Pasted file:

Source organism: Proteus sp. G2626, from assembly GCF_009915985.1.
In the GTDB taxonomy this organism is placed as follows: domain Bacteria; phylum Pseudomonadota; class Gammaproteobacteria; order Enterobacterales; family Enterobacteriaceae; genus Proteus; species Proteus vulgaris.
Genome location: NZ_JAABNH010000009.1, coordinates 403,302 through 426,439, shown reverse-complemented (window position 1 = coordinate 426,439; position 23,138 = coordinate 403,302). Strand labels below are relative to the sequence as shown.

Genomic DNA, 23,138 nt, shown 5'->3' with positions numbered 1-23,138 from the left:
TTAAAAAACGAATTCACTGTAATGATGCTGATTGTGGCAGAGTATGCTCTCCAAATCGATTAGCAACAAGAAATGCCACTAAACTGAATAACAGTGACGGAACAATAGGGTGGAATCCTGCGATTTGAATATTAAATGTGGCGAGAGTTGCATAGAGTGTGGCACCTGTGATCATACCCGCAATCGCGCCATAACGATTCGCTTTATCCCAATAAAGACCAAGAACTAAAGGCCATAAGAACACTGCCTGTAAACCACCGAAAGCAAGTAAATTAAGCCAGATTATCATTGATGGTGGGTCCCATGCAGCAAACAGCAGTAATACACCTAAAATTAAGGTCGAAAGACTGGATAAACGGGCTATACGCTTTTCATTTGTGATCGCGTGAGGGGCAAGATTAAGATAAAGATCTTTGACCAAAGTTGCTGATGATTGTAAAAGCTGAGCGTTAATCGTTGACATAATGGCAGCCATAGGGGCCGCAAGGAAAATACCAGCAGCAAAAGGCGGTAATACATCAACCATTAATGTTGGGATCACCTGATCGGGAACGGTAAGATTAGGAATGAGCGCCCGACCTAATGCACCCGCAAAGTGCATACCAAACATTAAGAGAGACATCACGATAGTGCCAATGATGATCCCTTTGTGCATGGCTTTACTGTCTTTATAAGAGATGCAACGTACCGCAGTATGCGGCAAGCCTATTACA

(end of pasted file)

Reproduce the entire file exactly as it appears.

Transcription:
Source organism: Proteus sp. G2626, from assembly GCF_009915985.1.
In the GTDB taxonomy this organism is placed as follows: domain Bacteria; phylum Pseudomonadota; class Gammaproteobacteria; order Enterobacterales; family Enterobacteriaceae; genus Proteus; species Proteus vulgaris.
Genome location: NZ_JAABNH010000009.1, coordinates 403,302 through 426,439, shown reverse-complemented (window position 1 = coordinate 426,439; position 23,138 = coordinate 403,302). Strand labels below are relative to the sequence as shown.

Genomic DNA, 23,138 nt, shown 5'->3' with positions numbered 1-23,138 from the left:
TTAAAAAACGAATTCACTGTAATGATGCTGATTGTGGCAGAGTATGCTCTCCAAATCGATTAGCAACAAGAAATGCCACTAAACTGAATAACAGTGACGGAACAATAGGGTGGAATCCTGCGATTTGAATATTAAATGTGGCGAGAGTTGCATAGAGTGTGGCACCTGTGATCATACCCGCAATCGCGCCATAACGATTCGCTTTATCCCAATAAAGACCAAGAACTAAAGGCCATAAGAACACTGCCTGTAAACCACCGAAAGCAAGTAAATTAAGCCAGATTATCATTGATGGTGGGTCCCATGCAGCAAACAGCAGTAATACACCTAAAATTAAGGTCGAAAGACTGGATAAACGGGCTATACGCTTTTCATTTGTGATCGCGTGAGGGGCAAGATTAAGATAAAGATCTTTGACCAAAGTTGCTGATGATTGTAAAAGCTGAGCGTTAATCGTTGACATAATGGCAGCCATAGGGGCCGCAAGGAAAATACCAGCAGCAAAAGGCGGTAATACATCAACCATTAATGTTGGGATCACCTGATCGGGAACGGTAAGATTAGGAATGAGCGCCCGACCTAATGCACCCGCAAAGTGCATACCAAACATTAAGAGAGACATCACGATAGTGCCAATGATGATCCCTTTGTGCATGGCTTTACTGTCTTTATAAGAGATGCAACGTACCGCAGTATGCGGCAAGCCTATTACA